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making monsters of us all

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It was dark. A simple dark, not cold or warm, neither benevolent or otherwise. Simply, eternally dark. She was waiting for something, maybe. Perhaps she had always been waiting. She was at peace with it.

And then, stepping as a shadow through the shining door that he drew himself, he arrived.


“Don’t be afraid,” The cloaked one said. His voice was masculine and difficult to age. There was some other sound, too, as he spoke. Whispers.

The child was only newly aware and afraid. She curled up in on herself, her voice high with fear when she asked, “Who are you?”

The figure hesitated in his approach. Around him, the dark took on form, became space and plane so that he might move through it. He began to walk again, more slowly, and as he walked he spoke in the smooth, controlled cadence of a scholar.

“I’m Nobody! Who are you? Are you - Nobody - too?” Ink recited.

When he reached her he pushed back the hood of his cloak and knelt before her. As he looked at her, his impassive face was warmed by a smile.

“What does that mean?” The child asked, hesitant, but curious. He looked like a person, not a monster, not like an ancient skeleton in mouldering armour. He nodded politely at her query and his voice was gentle.

“Those words were written by a poet in another world. Her world is much like ours, but different in one very important way. You see, in that world, there are no Phoenixes. That means that there isn’t any Dread, either. No Bones, or Chant, or Skinchangers.”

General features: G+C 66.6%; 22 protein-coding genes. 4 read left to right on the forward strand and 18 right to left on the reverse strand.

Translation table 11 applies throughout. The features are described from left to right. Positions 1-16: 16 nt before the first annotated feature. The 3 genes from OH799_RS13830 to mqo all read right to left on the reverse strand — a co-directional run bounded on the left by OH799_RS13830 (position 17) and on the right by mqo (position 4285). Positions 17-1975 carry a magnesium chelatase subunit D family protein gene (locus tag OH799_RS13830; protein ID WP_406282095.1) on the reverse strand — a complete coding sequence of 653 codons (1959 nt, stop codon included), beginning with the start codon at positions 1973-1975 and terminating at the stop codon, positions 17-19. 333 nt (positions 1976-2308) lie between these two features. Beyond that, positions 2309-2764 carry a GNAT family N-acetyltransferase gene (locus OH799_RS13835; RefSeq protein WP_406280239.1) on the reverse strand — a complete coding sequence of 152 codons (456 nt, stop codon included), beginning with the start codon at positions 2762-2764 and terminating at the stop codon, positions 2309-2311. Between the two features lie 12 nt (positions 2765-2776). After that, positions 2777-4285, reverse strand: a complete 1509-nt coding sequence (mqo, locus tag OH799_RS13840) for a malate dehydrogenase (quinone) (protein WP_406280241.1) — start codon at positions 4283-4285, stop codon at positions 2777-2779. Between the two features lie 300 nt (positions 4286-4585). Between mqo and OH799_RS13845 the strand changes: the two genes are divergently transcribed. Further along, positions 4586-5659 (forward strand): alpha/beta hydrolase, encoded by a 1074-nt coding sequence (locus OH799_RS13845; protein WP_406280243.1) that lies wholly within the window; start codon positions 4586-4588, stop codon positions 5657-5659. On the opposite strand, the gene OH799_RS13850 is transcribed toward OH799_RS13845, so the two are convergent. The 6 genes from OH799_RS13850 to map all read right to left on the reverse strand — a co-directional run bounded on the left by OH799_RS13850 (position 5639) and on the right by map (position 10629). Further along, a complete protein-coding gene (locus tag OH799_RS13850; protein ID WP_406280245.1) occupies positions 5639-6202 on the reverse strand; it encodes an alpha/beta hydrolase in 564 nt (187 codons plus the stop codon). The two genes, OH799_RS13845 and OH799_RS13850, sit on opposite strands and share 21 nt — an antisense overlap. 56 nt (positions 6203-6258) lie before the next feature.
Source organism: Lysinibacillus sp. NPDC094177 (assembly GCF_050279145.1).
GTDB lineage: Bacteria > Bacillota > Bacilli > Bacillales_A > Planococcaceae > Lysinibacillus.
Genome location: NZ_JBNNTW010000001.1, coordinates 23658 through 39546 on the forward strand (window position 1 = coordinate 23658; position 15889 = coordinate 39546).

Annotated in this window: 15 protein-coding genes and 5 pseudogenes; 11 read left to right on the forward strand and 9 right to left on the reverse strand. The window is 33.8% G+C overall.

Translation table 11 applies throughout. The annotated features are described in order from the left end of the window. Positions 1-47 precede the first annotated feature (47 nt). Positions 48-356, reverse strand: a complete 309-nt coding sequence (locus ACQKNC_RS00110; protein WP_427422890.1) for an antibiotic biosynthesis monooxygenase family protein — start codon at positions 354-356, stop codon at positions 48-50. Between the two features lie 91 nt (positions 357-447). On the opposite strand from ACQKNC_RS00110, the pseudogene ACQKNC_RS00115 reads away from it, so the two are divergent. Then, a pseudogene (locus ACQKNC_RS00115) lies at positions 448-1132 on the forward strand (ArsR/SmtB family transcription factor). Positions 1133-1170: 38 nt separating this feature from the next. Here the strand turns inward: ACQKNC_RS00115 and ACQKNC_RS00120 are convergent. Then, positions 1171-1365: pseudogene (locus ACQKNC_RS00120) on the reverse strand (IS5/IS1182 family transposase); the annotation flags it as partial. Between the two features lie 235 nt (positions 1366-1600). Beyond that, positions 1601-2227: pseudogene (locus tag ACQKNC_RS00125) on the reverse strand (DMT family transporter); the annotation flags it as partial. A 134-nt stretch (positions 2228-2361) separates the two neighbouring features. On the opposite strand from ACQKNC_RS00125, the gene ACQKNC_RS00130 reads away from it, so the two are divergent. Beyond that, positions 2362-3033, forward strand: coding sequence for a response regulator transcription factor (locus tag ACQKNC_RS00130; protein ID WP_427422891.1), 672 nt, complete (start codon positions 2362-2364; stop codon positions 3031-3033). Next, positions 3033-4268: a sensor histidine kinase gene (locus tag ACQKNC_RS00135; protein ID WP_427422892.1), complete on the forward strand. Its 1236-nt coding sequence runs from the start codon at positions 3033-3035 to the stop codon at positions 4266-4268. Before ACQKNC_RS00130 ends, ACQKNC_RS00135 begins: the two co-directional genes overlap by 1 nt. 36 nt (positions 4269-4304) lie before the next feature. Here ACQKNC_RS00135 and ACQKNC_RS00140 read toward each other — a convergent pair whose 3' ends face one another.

“My family!” The girl exclaimed, memories of her first life rushing back. “The Bones were coming! I tried to get away, to warn them, but I- I-“ She trailed off, her young grief choking her.

“A bitter death,” Ink murmured, and for a moment, he faltered. Then he was ice again, blue eyes guarded, will steeled. He continued in the same soft, confident tone.

“Yes. You died, because of the Dread… and because of the Phoenixes. You see, magic comes at a cost. The Phoenixes have a very great power, but there is no light without the dark. I was a Phoenix, once. But now I want to put an end to the Dread.”

At that, the child perked up. Much of this was above her head, but this man was a Phoenix. A hero. That was the stuff of stories.

He confirmed her suspicions of heroism when he continued, drawing a copper stylus from inside his cloak, “I want to save everyone from the danger that the Phoenixes bring. I want to stop the Dread, and that means ending the Phoenixes. Do you understand?” At that, his voice took the slightest edge- a blade wrapped in silk, an unintelligible chorus of whispered voices behind it.

She didn’t, she didn’t understand, but she had been a good girl in life. Always helpful, if overly inquisitive. She nodded yes.

“Good,” He said softly. “That’s very good, because I need your help. I need you to do something very difficult for me. Would you like to help me change things?”

After a moment of consideration, she nodded again. Yes. But then, daring, she ventured, “Will it hurt?”

“No,” he lied. He smiled beatifically, and she was heartened. “Don’t be afraid.”


This was a new kind of dark. No peace here, no eternal sleep.

This was a storm at midnight, howling wind, bone-shaking thunder; the press of deep water; claustrophobic grave panic; ghosts in the shadows; and screams, screams, screams.

And it hurt. Oh, it hurt. Forever pain, always.

She hoped it was enough.


And then it was over. Defeated, rescued, freed. Hands on her, dragging her into light.

She knew that she had become Something Else.


“What’s your name, little one?” The big one asked, kneeling down. He was huge, muscled and horned, but he had warm, kind eyes.

She turned her face towards him, lifted her chin even as she still trembled.

“I’m No One.”